- Treatment options for Non-Small Cell Lung Cancer are seemingly more extensive. Treatment can range from surgery, chemotherapy, radiation, a combination of these treatments, with some patients at advanced stages opting for biological therapy or immunotherapy. For NSCLC patients, the staging diagnosis is the most important prognostic factor.
- Small Cell Lung Cancer is the most often treated with chemotherapy, and may also be treated with radiotherapy. As SCLC metastasizes rapidly, and is often already metastatic at the time of diagnosis, surgical removal and localized radiation therapy are often less effective.
- As lung cancer research progresses, innovative therapies to treat both SCLC and NSCLC are expanding and are showing promising results.
- It is best to speak with your doctor about your treatment options.
Chemotherapy uses anti-cancer drugs to destroy cancer cells which work by disrupting the growth of cancer cells.
Read more here.
Radiotherapy uses high energy rays to kill cancer cells.
Immunotherapy is a type of cancer treatment that helps your immune system fight cancer. Immunotherapy is used to:
- Stop or slow the growth of cancer
- Help the immune system work better to destroy cancer calls
- Stop cancer from spreading to other parts of the body
There are different types of immunotherapy, all based on your own cancer diagnosis. Ask your doctor if you are a good candidate for immunotherapy.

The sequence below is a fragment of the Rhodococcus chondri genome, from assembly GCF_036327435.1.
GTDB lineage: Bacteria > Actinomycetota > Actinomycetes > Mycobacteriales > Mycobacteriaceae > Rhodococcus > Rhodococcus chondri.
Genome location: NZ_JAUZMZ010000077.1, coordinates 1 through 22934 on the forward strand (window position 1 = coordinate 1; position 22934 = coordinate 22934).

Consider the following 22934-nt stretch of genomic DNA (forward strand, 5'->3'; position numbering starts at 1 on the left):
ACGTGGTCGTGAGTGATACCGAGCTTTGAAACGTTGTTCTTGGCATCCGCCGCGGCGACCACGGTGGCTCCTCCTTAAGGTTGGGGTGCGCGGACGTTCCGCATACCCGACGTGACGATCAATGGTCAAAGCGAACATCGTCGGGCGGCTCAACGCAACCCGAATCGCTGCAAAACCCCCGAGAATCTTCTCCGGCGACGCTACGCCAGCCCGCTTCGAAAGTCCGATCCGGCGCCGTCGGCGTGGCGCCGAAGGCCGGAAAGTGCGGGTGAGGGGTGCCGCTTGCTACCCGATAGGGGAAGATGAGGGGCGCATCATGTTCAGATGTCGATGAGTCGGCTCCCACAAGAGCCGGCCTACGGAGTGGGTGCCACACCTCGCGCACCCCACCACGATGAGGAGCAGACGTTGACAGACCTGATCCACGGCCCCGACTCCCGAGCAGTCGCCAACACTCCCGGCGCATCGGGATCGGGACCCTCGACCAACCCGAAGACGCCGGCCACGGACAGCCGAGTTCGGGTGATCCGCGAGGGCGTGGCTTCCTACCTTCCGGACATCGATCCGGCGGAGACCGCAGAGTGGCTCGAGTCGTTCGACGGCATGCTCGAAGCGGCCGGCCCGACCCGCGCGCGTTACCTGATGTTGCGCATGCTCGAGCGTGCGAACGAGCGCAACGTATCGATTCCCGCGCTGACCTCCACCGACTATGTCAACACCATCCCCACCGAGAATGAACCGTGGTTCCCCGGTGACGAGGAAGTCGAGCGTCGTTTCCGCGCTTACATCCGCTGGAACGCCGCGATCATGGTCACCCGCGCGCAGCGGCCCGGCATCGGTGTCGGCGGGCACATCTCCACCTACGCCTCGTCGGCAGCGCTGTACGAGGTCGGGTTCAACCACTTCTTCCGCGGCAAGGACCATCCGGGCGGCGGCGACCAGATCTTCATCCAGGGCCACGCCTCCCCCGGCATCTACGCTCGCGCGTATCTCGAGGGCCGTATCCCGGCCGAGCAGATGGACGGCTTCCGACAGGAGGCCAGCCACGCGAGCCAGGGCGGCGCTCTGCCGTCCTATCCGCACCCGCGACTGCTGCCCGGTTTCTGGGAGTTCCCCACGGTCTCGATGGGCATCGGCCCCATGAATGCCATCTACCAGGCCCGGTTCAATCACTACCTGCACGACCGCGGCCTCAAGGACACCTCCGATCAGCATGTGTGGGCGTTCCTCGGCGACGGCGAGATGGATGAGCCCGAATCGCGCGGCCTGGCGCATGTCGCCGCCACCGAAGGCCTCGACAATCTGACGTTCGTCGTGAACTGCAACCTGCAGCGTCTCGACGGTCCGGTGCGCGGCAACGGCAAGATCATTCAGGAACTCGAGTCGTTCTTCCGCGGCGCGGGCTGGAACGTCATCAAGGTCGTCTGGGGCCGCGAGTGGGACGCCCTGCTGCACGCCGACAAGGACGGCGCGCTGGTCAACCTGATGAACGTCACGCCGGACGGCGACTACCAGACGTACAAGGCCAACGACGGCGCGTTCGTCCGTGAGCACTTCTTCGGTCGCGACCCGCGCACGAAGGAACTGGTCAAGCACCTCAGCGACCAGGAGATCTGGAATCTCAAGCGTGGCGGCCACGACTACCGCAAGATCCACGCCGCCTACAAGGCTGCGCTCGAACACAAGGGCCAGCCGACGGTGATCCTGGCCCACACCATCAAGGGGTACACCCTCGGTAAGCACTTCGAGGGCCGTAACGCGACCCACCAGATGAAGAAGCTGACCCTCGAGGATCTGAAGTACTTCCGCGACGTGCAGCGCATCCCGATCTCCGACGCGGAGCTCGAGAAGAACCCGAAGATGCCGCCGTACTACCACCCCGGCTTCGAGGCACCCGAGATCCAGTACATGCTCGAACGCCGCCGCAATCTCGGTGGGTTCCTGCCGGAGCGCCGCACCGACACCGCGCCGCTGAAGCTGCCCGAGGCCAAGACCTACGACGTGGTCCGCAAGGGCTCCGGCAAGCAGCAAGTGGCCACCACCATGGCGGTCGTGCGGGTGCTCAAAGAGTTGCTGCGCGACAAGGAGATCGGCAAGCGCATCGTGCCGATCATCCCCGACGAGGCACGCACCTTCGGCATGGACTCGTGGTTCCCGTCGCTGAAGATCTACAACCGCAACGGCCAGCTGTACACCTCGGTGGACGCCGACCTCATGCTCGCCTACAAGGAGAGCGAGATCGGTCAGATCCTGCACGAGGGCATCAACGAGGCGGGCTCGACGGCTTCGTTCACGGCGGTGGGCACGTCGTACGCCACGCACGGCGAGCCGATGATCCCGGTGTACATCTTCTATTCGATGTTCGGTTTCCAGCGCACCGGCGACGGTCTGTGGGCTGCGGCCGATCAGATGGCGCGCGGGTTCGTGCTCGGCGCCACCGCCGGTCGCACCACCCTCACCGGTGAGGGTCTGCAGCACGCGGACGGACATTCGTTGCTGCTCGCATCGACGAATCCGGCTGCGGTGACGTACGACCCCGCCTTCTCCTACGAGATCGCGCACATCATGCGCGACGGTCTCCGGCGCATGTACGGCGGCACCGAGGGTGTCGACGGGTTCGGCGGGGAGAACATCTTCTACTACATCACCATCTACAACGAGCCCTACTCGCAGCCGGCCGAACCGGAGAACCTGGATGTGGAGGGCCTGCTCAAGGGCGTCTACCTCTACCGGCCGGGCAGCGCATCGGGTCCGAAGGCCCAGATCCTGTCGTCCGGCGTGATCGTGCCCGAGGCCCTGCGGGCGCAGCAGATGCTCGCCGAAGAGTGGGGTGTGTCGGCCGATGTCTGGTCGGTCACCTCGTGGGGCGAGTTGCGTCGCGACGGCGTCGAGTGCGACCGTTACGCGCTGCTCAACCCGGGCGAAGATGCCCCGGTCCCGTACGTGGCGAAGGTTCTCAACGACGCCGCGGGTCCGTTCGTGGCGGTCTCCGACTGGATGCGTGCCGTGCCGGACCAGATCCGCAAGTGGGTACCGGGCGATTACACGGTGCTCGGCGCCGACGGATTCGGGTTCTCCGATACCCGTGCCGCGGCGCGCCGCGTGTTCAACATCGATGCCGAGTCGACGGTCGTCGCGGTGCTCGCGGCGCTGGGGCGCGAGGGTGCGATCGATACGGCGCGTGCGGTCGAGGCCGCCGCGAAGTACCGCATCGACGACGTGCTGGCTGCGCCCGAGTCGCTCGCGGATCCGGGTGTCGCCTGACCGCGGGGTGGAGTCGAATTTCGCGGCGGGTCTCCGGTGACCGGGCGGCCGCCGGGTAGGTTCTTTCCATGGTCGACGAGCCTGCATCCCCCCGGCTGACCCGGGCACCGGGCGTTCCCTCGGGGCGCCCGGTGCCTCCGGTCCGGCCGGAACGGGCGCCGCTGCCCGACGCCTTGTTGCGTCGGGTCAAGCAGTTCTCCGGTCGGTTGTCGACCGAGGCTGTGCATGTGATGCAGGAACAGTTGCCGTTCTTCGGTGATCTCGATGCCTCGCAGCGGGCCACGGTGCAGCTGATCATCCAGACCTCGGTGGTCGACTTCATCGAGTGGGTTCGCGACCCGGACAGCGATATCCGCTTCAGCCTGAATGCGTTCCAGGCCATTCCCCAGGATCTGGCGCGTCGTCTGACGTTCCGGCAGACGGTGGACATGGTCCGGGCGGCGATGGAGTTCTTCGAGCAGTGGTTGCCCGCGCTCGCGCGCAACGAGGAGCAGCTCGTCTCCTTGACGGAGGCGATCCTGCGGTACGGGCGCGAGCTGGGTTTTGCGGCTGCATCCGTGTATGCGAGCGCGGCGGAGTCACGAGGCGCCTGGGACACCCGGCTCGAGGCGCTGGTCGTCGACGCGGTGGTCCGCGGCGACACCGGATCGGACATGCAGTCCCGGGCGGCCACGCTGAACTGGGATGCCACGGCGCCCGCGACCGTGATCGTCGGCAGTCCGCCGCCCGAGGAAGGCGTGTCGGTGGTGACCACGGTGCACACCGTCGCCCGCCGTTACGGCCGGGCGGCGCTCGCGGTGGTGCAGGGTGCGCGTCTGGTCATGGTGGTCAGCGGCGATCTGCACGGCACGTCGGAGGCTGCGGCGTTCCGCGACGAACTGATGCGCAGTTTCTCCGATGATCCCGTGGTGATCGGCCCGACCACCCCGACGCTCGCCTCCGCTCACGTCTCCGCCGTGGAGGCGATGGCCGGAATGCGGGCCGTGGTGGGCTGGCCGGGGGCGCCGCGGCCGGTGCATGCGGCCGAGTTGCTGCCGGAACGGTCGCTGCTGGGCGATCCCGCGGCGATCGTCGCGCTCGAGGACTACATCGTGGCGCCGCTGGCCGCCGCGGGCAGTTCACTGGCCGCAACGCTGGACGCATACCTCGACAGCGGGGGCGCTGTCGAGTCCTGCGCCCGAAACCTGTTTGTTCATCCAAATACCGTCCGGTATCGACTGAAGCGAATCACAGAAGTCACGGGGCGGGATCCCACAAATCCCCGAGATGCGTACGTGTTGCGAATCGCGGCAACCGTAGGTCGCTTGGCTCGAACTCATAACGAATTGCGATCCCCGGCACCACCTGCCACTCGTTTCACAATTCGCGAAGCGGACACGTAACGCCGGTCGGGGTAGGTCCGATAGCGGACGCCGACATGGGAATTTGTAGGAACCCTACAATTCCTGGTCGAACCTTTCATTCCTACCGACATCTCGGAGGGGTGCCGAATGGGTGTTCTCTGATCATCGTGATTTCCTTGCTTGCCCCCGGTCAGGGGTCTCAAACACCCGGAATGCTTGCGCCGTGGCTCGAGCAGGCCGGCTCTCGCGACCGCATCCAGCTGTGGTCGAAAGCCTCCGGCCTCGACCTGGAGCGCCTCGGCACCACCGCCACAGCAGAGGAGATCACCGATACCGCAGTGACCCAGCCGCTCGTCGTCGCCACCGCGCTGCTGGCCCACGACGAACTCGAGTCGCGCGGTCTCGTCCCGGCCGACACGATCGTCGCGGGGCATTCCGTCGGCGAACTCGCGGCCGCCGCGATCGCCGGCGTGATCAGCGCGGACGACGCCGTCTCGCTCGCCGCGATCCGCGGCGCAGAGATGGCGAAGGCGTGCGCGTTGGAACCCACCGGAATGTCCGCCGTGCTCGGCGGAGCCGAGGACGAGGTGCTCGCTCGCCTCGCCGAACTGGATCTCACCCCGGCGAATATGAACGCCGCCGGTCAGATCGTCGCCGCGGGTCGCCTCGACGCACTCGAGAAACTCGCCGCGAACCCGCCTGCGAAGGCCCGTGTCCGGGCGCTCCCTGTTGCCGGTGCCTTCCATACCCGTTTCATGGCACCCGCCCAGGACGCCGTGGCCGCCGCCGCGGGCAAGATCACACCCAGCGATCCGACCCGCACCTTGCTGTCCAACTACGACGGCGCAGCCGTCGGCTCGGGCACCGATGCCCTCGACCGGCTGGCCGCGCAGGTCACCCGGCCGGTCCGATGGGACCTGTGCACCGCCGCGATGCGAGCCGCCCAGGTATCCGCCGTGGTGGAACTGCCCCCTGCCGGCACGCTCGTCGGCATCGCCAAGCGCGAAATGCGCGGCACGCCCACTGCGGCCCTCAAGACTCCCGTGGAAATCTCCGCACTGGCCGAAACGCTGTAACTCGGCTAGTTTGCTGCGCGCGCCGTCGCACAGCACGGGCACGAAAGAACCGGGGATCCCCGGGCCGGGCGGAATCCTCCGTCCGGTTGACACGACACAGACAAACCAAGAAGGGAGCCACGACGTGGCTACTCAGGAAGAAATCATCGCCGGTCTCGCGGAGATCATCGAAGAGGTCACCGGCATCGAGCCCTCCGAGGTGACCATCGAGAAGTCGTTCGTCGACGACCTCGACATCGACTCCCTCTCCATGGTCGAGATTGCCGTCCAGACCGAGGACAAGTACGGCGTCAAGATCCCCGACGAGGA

De-Stigmatizing Lung Cancer
Many people who are diagnosed with lung cancer must also face the negative public perception and stigma of being a lung cancer patient.
Many lung cancer patients, whether they smoke, have quit or have never smoked, feel stigmatized because the disease is so strongly associated with smoking. Stigma often results in negative reactions and blame from others and a perception that those patients ‘brought it upon themselves.’
As a result of this stigma, patients may experience:
- Complex self-blame and intensified guilt and shame.
- Fear of disclosing one’s diagnosis of lung cancer.
- Avoidance of social situations, leading to increased feelings of isolation.
- Increased stress and difficulty coping.
- Threats to economic opportunities and financial problems.
While the connection between smoking and lung cancer cannot be denied, anyone with lungs can get lung cancer. There are other common environmental factors that can lead to a lung cancer diagnosis, including for non-smokers. Exposure to radon, second-hand smoke, air pollution and other factors can all lead to lung cancer.
Whether patients smoked or not, they tend to be blamed for having caused their disease—adding an even greater emotional burden to an already overwhelming situation. When this stigma persists, it hurts patients and their families, who may not get the treatment and supports they need to for their best chance at survival.
For more information about stigma and lung cancer, click here.